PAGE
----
UPDATE: Nathan Sexton, former Bellhops VP, has died
UPDATE: The Chattanooga community is mourning the loss of 31-year-old Nathan Sexton.
He died early Monday morning from brain cancer.
Bellhops Co-Founder Cameron Doody says Sexton was the definition of a fierce leader. No obstacle could get in his way, even if it was life threatening.
"But when he got sick, everything he did after is really when we found out what he had in his core. Truly super human type stuff,” Doody said.
Sexton was diagnosed with brain cancer back in 2015. Doctors only gave him a 15 months to live. So, he decided he was going to train for marathons.
"He's six weeks out of brain surgery where he had a tumor the size of a baseball taken out of his head, and he beats all of us in a marathon,” Doody said.
Sexton was running during chemotherapy. Even a seizure in the middle of a race wouldn't stop Nathan. He would take his medicine and keep running.
"And that's what he did. Up until his body gave out, he gave it all he had and he didn't quit. That's amazing,” said Alan Outlaw, Nathan's friend.
After his body was too weak to continue running, he started painting.
Alan Outlaw has one of his paintings inside the FastBreak store. It's a picture to remind him of Nathan's story and how thankful he is that he got to be a part of it.
Doody says Sexton had that fighting spirit to the end.
"I would tell him I'm just incredibly proud of how he lived his final days,” Doody said.
A GoFundMe page has been made to help Sexton’s family with burial expenses and getting back on their feet.
PREVIOUS STORY: Nathan Sexton has died from the effects of glioblastoma — one of the most aggressive forms of brain cancer.
Sexton's wife, Elizabeth, posted the news to Facebook on Tuesday afternoon. The post confirmed his death with an uplifting message accompanied by scripture.
"To know what joy Nathan is experiencing right now and for all eternity gives me the strength and the peace I need to understand that although we'd rather have him here, with us, on Earth, Nathan is happier than we could ever begin to fathom in Heaven with Jesus. And for that, I will rejoice in Him. This world is not our home, and no one knew that more than Nathan. He is finally home with the Lord. Rest in peace, Nathan. I love you with all the love in the world," she wrote.
In 2015, Nathan was told he had stage 4 glioblastoma. It came with an average life expectancy of 15 months, and a best-case-scenario of 24 months. Determined to spend more time with his wife and son, the father of one changed his diet, exercised regularly and actively worked to extend his life to be with his family.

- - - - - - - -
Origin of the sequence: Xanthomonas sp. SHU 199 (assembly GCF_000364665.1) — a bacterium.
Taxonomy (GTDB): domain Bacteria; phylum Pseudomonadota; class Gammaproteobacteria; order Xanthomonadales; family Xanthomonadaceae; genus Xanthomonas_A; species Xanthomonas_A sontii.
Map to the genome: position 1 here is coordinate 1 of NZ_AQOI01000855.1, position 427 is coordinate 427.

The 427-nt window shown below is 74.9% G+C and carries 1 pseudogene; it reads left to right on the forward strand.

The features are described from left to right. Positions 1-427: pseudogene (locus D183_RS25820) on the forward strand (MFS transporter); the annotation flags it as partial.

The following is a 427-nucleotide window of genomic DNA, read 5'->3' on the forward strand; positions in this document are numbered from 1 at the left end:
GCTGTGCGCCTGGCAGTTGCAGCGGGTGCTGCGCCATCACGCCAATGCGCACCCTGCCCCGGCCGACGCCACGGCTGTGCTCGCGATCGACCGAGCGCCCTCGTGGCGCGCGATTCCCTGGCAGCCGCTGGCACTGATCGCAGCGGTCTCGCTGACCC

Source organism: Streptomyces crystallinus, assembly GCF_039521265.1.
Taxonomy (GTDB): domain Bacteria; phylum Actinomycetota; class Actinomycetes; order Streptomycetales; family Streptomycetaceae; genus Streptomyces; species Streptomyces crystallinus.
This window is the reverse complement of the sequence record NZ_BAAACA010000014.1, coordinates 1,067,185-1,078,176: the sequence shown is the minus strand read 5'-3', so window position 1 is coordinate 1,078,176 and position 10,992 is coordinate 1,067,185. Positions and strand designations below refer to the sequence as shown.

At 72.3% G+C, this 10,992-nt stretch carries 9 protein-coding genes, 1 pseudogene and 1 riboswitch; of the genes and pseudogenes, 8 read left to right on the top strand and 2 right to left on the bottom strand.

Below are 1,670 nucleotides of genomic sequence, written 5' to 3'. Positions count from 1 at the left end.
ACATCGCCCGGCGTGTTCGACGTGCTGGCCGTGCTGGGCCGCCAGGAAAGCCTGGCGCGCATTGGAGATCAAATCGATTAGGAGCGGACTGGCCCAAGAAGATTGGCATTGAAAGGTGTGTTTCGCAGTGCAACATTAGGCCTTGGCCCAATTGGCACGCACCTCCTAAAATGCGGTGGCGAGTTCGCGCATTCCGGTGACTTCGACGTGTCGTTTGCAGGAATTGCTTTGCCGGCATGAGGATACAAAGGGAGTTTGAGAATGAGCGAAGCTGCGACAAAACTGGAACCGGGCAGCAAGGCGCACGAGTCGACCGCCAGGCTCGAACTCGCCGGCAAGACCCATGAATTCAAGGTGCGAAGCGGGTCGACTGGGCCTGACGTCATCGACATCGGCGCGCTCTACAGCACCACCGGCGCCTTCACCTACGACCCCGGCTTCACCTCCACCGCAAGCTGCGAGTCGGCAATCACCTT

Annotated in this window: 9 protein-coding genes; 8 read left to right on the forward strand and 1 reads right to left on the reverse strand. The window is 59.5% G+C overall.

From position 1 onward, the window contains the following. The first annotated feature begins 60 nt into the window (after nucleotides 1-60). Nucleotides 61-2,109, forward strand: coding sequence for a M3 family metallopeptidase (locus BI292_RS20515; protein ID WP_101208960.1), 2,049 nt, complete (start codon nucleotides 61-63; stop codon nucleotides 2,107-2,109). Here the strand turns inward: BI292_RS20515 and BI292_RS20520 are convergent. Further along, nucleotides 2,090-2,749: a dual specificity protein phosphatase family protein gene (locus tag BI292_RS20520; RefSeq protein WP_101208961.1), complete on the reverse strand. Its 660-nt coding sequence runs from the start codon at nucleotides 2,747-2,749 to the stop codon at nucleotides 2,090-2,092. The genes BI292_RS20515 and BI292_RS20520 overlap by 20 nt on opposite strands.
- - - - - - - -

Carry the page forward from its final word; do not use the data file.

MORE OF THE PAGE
By early 2016, he was ready to attempt the Chattanooga half-marathon. About 40 Bellhops employees ran in support of Sexton, who finished in 1:41:07 — exceeding his goal by more than 30 seconds per mile.
He raced the 2017 Chattanooga Marathon as a qualifier and placed second in his age group despite suffering a seizure late in the race. However, the seizure slowed him enough to miss the qualifying time by 129 seconds.
Fellow runners and community members weighed in on his behalf, and the Boston Athletic Association granted him a rare special entry. He took his running to the nation's biggest stage, where he suffered five seizures during the race. He was observed by a nurse but slipped away and finished.
Later in his life, Nathan began painting. He sold several hundred pieces online despite having no previous artistic experience.
Nathan's story, smile and heart meant so much to so many. He was and will remain a true inspiration to people beyond the Tennessee Valley.
Elizabeth wrote, "He fought with all of his might for 43 months, although he was given 15 months to live. He has been continuously faithful to God and never (not once) questioned, "Why me?" Instead, he asked, "For what purpose?"…and his answer was always, "to glorify God." And now, on January 29, 2019, he has triumphantly finished his race."
Nathan Sexton was 31.